I have finished the entire background of the sweet bag, despite attending Great Southern Gathering in Radelaide for a long weekend, a 4 day weekend of being quite sick, and a week of intense house hunting.
The project is at an estimated 100 hours of solid embroidery. Keep in mind that the embroidered area is only approximately 9.4cm by 18.8cm in total. This bag is in the smaller tail of extant bag sizes (see the first update for the graph and references). The amount of effort that would be required to embroider even larger bags (e.g. a total area of 14cm by 28cm for the largest extant bag I’ve observed) astounds me. It is no wonder that such heavily embroidered and ornate bags were given en masse to Queen Elizabeth I by the Lords and nobles of her time (as recorded in various New Years inventories).
As a bit of fun, if you take the above information and divide the total embroidered area by the time taken to embroider it, you can apply that rate of embroidery to the larger bag (14cm x 28cm) to estimate 221.8 hours to completely cover the surface in a similar ratio of stitches to my bag. Woah!
There will be stitches added to bottom of the bag (i.e. the centre line of the picture below) and side seams. They’ll likely be another kind of braided stitch rather than Elizabethan plaited braid (because, you know, learn all of the new stitches!).
The next step is to create the tassels.
All but one of the 32 extant bags I’ve observed include tassels. There is a wide variety – some are fluffy, some consist of knots and some include embroidered beads.
75% of the extant bags had tassels along the bottom of the bag, and hanging from the drawstrings. 22 of the 32 bags (i.e. 68.8%) consisted of three tassels along the bottom of the bag with two tassels hanging from the drawstrings (one on each string). For symmetry (i.e. personal aesthetic reasons) and consistency with period practise, I decided to use this tassel format for my sweet bag.
For my tassels, I’ve been inspired by a sweet bag that has needlelace tassels made to look like grape leaves (Accession Number LEEAG.2008-8-3, published by Carey, 2009). As my bag depicts a squirrel, I have chosen to make oak leaf needlelace tassels.
As three appears to be a consistently favoured number for sweet bags (both in number of tassels along the bottom, and number of elements within an individual tassel), I’ve decided to do groups of three oak leaves for each tassel.
According to Carey (2009), the grape leaf needlelace tassels were made by using metallic thread as a scaffold for using buttonhole stitch in silk. The method was worked in the hand and did not require any base to work from (i.e. the outline didn’t need to be anchored by fabric or parchment).
I attempted to use this method, following the instructions in Carey’s book. The middle of the leaf is rather easy to construct. The lobes of the oak leaves, however, become very fiddley and a little difficult to construct in any consistent manner. It’s also a time consuming method, though, my experience is that most needlelace is time consuming in nature.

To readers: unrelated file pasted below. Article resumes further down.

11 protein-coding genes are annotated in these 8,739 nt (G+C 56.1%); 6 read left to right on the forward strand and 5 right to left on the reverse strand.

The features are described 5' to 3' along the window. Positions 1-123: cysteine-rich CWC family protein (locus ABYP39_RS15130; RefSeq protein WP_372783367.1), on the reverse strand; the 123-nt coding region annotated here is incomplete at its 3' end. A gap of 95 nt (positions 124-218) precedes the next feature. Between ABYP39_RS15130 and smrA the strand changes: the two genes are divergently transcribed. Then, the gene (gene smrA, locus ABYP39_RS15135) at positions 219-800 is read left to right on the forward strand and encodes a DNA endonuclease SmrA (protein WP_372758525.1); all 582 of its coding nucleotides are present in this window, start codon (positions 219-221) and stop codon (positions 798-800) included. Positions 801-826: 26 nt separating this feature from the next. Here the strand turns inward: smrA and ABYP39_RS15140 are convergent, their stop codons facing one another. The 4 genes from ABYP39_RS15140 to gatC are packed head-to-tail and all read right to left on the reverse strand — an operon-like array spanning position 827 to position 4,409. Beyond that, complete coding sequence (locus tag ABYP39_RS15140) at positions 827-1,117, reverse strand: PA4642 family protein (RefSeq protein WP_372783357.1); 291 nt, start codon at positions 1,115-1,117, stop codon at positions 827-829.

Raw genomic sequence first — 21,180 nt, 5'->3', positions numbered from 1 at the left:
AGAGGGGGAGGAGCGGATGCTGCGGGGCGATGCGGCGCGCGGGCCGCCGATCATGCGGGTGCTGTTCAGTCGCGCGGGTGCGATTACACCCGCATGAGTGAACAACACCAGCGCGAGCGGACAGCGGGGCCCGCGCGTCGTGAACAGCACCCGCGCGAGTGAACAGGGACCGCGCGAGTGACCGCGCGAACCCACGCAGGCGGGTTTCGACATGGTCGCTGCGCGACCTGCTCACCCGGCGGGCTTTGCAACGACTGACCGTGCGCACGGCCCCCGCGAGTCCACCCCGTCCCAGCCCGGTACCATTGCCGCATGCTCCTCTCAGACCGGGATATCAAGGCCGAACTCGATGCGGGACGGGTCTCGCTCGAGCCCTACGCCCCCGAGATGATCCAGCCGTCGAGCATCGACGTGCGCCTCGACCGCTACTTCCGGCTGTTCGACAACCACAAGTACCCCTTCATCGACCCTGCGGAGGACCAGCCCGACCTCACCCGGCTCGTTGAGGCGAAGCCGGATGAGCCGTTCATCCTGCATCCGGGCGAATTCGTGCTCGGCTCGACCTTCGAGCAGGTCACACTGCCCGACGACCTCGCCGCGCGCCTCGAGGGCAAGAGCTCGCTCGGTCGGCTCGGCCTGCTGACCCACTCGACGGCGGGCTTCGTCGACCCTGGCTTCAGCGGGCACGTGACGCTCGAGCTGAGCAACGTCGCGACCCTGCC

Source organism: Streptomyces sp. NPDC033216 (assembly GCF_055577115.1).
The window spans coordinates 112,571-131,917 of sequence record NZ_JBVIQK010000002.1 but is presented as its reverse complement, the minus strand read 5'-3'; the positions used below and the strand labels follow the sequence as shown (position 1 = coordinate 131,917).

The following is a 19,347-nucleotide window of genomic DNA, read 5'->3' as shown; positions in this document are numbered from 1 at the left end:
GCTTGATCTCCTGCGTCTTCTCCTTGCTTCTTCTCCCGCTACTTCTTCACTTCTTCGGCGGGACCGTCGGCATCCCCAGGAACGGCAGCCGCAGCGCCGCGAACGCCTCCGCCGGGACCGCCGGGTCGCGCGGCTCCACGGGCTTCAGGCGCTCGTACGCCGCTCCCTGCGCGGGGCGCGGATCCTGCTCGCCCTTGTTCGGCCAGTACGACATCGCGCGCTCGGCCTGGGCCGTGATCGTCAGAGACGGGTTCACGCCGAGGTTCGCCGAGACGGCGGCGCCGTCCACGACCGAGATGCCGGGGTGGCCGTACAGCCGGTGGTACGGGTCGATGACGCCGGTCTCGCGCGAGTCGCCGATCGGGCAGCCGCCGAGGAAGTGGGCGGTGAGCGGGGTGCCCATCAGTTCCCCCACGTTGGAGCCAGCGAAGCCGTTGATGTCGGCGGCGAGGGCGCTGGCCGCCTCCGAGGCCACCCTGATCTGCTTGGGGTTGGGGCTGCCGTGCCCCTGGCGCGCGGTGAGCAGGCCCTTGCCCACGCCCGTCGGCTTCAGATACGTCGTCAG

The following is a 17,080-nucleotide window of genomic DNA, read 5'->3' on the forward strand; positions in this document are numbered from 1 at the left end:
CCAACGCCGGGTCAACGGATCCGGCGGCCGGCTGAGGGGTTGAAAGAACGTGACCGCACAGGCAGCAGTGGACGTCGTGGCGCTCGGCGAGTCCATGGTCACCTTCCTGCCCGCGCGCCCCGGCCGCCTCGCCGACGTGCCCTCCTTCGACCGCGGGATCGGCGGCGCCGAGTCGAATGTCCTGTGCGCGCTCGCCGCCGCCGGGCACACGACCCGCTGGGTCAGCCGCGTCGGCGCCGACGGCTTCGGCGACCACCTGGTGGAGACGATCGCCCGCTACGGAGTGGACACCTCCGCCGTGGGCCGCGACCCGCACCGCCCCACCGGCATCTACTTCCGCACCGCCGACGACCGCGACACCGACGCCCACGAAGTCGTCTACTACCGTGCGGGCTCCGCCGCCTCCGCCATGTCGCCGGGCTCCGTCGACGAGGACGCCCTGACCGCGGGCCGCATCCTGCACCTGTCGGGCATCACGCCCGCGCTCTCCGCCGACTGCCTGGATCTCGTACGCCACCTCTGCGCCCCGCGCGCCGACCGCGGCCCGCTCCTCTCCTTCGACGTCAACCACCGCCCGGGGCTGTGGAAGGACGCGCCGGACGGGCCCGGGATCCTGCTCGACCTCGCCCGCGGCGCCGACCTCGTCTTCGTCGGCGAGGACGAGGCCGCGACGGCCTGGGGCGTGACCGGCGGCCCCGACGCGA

This method appears to be difficult for achieving consistently shaped oak leaves. As such, I’m currently attempting to make the tassels out of another period method; where detached needlelace was created by couching a scaffolding thread to parchment that included the pattern. These scaffolding threads were then in filled with stitches, predominantly detached buttonhole stitch (Mallett, accessed 2013; The Lace Guild, 1997-2013).
This second attempt at an oak leaf tassel (of which I will need 15 in total) has been completed with a gold thread scaffold with green silk infill in double Brussels (the instructions for this pattern of buttonhole stitch can be at Halley, 2010). I’ve embroidered using double Brussels once before when I completed a small needlelace sampler (see https://cearashionnach.wordpress.com/gallery-of-random/laces-and-cutwork/ for pictures).
The leaf shape is copied from an Elizabethan jacket of a similar style of embroidery as to sweet bags (see picture below, which is sourced from the Victoria and Albert Museum).
I’m aiming to have, at least, the majority of tassels completed by the next reporting date (in three weeks). However, these tassels will be individually time consuming. I’ll also post an approximation for how long a tassel takes to complete in the next post.
Carey, J. (2009). Sweet Bags: An Investigation into 16th and 17th Century Needlework. Published by Carey Company. ISBN 0 9523225 7 9.
Halley, L. (2010, accessed October, 2013). Stitches for Needle Lace.
The Lace Guild, 1997-2013 (accessed September, 2013). The Origins of Lace.
Mallett, Marla (accessed 29 August, 2013). Antique Needlepoint Lace.
Victoria and Albert Museum, accessed October 2013. Jacket, 1590-1630, made in Britain/United Kingdom. Museum Number 919-1873.